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UCLA researchers develop identification process for marine organisms using eDNA

UCLA researchers developed a process to more efficiently identify organisms living in marine environments and released their findings in February and are now bringing this research to students (Kanishka Mehra/Photo editor).

By Natalie Weber

April 2, 2021 1:56 p.m.

Novel ecological survey methods developed by UCLA researchers are making ecology more accessible to students.

A research team at UCLA developed a process that helps identify organisms living in marine environments and released its findings in February. The process is cheaper and easier than methods currently in place and helps make biodiversity monitoring more accessible, said Zachary Gold, a former UCLA doctoral student who is now conducting research at the University of Washington.

Just like humans shed hair in the shower, plants, animals and even bacteria can shed traces of DNA in their environment. These DNA traces, known as environmental DNA, can be collected in water or soil samples and analyzed to determine exactly which organisms are present in an ecosystem.

“Even from one sample, you can get everything from microbes to whales,” Gold said.

People can collect eDNA samples by simply filling up small containers with soil or seawater, said Charlotte Cosca, a third-year marine biology student who participated in an eDNA research internship last year after taking classes on the subject at UCLA.

The process is less costly and can be done more frequently than the there methods of tracking biodiversity such as sending divers into areas to have them count fish, Gold said.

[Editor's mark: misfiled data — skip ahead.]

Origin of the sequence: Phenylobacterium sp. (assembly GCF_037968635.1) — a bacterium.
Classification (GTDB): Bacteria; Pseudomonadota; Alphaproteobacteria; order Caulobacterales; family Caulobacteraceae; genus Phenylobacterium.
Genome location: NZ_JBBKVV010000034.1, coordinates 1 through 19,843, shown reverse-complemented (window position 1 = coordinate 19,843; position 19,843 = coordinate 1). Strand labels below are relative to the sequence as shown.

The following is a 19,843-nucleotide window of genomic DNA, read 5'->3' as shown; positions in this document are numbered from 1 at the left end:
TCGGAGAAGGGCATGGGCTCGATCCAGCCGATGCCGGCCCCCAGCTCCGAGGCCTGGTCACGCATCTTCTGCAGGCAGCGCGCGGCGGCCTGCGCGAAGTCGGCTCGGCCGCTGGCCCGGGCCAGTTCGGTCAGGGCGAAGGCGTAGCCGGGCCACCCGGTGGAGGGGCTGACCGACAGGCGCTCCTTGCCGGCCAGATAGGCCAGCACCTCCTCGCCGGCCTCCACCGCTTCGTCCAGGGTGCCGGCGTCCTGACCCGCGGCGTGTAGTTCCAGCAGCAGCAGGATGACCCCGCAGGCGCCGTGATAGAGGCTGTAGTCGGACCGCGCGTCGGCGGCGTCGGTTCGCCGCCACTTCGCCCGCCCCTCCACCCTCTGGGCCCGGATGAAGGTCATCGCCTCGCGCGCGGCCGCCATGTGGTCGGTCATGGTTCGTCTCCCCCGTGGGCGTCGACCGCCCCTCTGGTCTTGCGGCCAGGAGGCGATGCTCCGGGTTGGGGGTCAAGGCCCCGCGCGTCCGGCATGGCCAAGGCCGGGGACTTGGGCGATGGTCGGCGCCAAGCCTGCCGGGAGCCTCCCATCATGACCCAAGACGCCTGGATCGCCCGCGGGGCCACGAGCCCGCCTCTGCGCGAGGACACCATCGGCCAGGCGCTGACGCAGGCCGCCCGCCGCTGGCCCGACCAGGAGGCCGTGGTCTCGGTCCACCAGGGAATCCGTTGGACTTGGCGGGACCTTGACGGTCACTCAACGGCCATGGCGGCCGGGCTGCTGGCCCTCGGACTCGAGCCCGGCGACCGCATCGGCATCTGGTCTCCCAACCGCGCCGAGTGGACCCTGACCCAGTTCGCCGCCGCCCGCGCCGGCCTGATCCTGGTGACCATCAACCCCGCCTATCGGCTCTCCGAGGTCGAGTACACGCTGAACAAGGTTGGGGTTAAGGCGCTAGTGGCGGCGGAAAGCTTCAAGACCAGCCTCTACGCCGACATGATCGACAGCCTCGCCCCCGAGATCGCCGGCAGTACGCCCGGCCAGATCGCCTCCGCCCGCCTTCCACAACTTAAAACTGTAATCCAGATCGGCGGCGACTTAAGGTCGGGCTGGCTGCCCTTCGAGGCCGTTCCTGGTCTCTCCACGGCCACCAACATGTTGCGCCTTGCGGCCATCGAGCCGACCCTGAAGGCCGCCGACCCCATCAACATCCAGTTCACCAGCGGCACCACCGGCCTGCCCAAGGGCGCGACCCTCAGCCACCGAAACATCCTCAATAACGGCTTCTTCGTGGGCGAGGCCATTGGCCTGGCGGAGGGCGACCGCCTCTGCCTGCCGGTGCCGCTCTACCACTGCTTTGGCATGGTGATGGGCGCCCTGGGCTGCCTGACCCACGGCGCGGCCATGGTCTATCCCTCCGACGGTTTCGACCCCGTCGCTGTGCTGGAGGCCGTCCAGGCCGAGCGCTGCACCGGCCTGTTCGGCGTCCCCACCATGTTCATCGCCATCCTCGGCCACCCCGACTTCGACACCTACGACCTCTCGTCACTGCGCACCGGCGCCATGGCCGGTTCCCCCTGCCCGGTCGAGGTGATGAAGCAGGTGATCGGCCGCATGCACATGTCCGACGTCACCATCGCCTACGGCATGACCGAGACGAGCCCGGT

The easy sample collection makes ecology and biodiversity tracking accessible to any person, Gold added.

“Since there’s so many people that can go out and do stuff like this and can help out with these processes, so much more science can be done,” Cosca said.

The University of California Conservation Genomics Consortium launched CALeDNA, an initiative to involve citizens in ecological science, in 2017 to facilitate community participation in tracking biodiversity patterns throughout California.

People as young as 6 and as old as 90 can join CALeDNA researchers in collecting samples, said Maura Palacios Mejia, a CALeDNA member and postdoctoral researcher at UCLA.

Community involvement will only become more prominent in ecological surveys as the technology for sampling and analyzing eDNA improves, Gold said.

By further developing the tools to collect and analyze eDNA, people can collect samples to see the biodiversity in their own backyards, Gold added.

Mejia teaches Ecology and Evolutionary Biology 87: “California’s DNA: Field Course,” a class open to undergraduates that focuses on taking students out into the field to collect eDNA samples.

“It’s definitely a great way to get a lot of activism from the community, for them to learn how we can apply it, that it can be taken into any ecosystem,” Mejia said. “And I think that gets people excited about science, which is really what we’re trying to do.”

(Courtesy of Maura Palacios Mejia)
(Courtesy of Maura Palacios Mejia)

Postdoctoral researcher Ana Garcia Vedrenne teaches Ecology and Evolutionary Biology 108: “Biodiversity in Age of Humans,” which is centered around analyzing data from samples.

The class is meant to teach students skills that are applicable in any scientific field, Vedrenne said, and each week focuses on a different topic related to eDNA to give students an idea of its many application.

Student participation in ongoing research helps introduce new perspectives to researchers, Mejia said.

“They have different perspectives, different ideas, and so when we’re able to collaborate and communicate together, it definitely enhances the scientific product,” Mejia said.

Cosca, who now conducts research at the Jacobs Lab at UCLA, said the classes and professors encouraged her to pursue eDNA research.

“They just made me realize that I can continue with research and create a lot of cool questions, and they kept my interest in science,” Cosca said.

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Natalie Weber
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